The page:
Itasca County Property Tax website has the property valued at $13,700. The council approved the purchase of the property, at the current appraised value. Box would work with Deer River’s City Attorney to draft a purchase agreement. ​

“How many years has there been a snowmobile club?” Serfling asked, with Gullickson stating before 1991. ​

• Beaver stated he met with Box and Jason Lundquist to create a plan for the 2020 south end construction project. The remaining street and infrastructure south of Highway 2 would be completed in the next two years.​

Lundquist stated the condition of Second Street Southeast would not hold up to a whole summer of detoured traffic and that the city would be spending money to keep the passable street while under detour. The council approved the 2020 south end project design recommended by Beaver. ​

Mayor Steve Geving expressed his concerns about getting the streets done with the most infrastructure first. ​

• Jason Lundquist with public works, gave his report and stated the second pond’s discharge has started, and if a third is not able to be done, the ponds are at a good height for the winter. ​

“It was very good, and are working on transferring down the primaries,” Lundquist said. “We should be sitting pretty good, as long as we don’t have a big rainfall this spring.” ​

Lundquist also discussed lift station nine had a large number of rags in the pump, and the property owner has been contacted and brought to their attention. Annual water well checks have been completed, resulting in well number four to be pulled next summer. ​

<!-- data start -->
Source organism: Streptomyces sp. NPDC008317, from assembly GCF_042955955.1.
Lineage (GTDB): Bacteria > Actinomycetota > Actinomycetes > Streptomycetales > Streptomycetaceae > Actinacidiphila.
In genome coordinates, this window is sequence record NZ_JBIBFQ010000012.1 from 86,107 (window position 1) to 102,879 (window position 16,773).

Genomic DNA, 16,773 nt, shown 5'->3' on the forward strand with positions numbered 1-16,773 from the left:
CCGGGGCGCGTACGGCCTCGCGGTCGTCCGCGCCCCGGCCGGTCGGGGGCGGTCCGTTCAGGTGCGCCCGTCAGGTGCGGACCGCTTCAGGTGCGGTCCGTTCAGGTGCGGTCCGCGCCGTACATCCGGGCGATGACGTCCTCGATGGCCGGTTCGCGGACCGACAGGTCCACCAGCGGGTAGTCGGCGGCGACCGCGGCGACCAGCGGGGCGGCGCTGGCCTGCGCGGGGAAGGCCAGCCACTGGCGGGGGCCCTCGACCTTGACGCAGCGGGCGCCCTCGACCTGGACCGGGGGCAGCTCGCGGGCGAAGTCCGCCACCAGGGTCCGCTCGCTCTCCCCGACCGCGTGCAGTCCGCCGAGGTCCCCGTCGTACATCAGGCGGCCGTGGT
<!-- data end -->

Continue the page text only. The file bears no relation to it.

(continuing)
“We had a few issues,” Lundquist said, in regard to some of the pumps. ​

Serfling asked Lundquist to prepare an estimate, after he brought up the topic of getting power to the big fish area, which is estimated at $1,600. ​

“Bob [Beaver] and I met with Itasca Utilities,” Lundquist said. ​

“I mentioned it to the ladies of the auxiliary,” Serfling said, with a possibility for a donation from either the men or the women if Lundquist would write up a paragraph as to what the money would be used for. “I’m so for that.” ​

• The city will soon start hanging their holiday lights. ​

• Box gave his report and brought forth a resolution to appoint Gayle Guthrie as the driver’s license agent for the Deer River office, which was approved by the council. ​

Box asked the council if he could start implementing a special event permit, as well as start the process of taking out an equipment bond to purchase a new fire truck. Council approved Box to apply for an equipment bond to purchase the fire truck. ​

“The total cost of the truck is around $212,000,” Box said. “Our general fund doesn’t have that kind of funds.” ​

“I would like to know about the penalty for paying it off early,” Serfling said. ​

Box asked the council to do a permanent transfer from the forestry fund to the general fund for $5,000 for the city to take over the White Oak Society building, which was approved. ​

• City Forester John Tornes had prepared an estimate of $100 to $200 per acre for spraying the newly planted pine trees, with a total of approximately 30 acres to complete. ​

• The council approved resolution 2019-41 to approve several cigarette, liquor, beer and dance licenses. ​

• Serfling asked to review the snowplowing ordinance. ​

All council members were present, with the next scheduled regular city council meeting being Monday, November 25, 2019.